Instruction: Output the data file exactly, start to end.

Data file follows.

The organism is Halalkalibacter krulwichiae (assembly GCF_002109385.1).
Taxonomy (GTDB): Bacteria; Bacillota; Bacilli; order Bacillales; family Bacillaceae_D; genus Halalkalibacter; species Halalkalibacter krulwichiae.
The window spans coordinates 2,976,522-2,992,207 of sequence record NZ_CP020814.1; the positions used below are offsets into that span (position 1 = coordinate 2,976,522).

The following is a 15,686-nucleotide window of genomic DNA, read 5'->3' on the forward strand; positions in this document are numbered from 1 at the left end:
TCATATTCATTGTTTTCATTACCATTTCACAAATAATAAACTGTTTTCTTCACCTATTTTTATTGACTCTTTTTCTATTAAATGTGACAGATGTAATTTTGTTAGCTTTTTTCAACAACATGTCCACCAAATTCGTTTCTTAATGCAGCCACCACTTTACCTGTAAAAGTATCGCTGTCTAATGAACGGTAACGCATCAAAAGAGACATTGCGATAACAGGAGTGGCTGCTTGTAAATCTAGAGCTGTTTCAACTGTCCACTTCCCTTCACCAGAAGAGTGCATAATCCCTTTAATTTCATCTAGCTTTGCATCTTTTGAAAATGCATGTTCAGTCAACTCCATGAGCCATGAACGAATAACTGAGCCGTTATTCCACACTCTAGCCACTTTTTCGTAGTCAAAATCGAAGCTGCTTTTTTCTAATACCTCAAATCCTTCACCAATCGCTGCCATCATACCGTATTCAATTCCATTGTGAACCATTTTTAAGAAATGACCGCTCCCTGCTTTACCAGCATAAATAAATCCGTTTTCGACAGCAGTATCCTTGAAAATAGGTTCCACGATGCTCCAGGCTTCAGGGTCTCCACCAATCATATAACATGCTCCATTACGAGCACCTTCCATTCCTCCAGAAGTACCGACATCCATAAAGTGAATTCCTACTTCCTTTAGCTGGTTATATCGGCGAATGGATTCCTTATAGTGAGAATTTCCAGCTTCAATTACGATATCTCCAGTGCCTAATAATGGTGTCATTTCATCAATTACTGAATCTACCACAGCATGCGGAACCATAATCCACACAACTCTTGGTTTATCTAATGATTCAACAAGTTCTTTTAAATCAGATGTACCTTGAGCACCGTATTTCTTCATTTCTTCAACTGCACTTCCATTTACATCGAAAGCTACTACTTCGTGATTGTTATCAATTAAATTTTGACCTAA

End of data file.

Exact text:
The organism is Halalkalibacter krulwichiae (assembly GCF_002109385.1).
Taxonomy (GTDB): Bacteria; Bacillota; Bacilli; order Bacillales; family Bacillaceae_D; genus Halalkalibacter; species Halalkalibacter krulwichiae.
The window spans coordinates 2,976,522-2,992,207 of sequence record NZ_CP020814.1; the positions used below are offsets into that span (position 1 = coordinate 2,976,522).

The following is a 15,686-nucleotide window of genomic DNA, read 5'->3' on the forward strand; positions in this document are numbered from 1 at the left end:
TCATATTCATTGTTTTCATTACCATTTCACAAATAATAAACTGTTTTCTTCACCTATTTTTATTGACTCTTTTTCTATTAAATGTGACAGATGTAATTTTGTTAGCTTTTTTCAACAACATGTCCACCAAATTCGTTTCTTAATGCAGCCACCACTTTACCTGTAAAAGTATCGCTGTCTAATGAACGGTAACGCATCAAAAGAGACATTGCGATAACAGGAGTGGCTGCTTGTAAATCTAGAGCTGTTTCAACTGTCCACTTCCCTTCACCAGAAGAGTGCATAATCCCTTTAATTTCATCTAGCTTTGCATCTTTTGAAAATGCATGTTCAGTCAACTCCATGAGCCATGAACGAATAACTGAGCCGTTATTCCACACTCTAGCCACTTTTTCGTAGTCAAAATCGAAGCTGCTTTTTTCTAATACCTCAAATCCTTCACCAATCGCTGCCATCATACCGTATTCAATTCCATTGTGAACCATTTTTAAGAAATGACCGCTCCCTGCTTTACCAGCATAAATAAATCCGTTTTCGACAGCAGTATCCTTGAAAATAGGTTCCACGATGCTCCAGGCTTCAGGGTCTCCACCAATCATATAACATGCTCCATTACGAGCACCTTCCATTCCTCCAGAAGTACCGACATCCATAAAGTGAATTCCTACTTCCTTTAGCTGGTTATATCGGCGAATGGATTCCTTATAGTGAGAATTTCCAGCTTCAATTACGATATCTCCAGTGCCTAATAATGGTGTCATTTCATCAATTACTGAATCTACCACAGCATGCGGAACCATAATCCACACAACTCTTGGTTTATCTAATGATTCAACAAGTTCTTTTAAATCAGATGTACCTTGAGCACCGTATTTCTTCATTTCTTCAACTGCACTTCCATTTACATCGAAAGCTACTACTTCGTGATTGTTATCAATTAAATTTTGACCTAA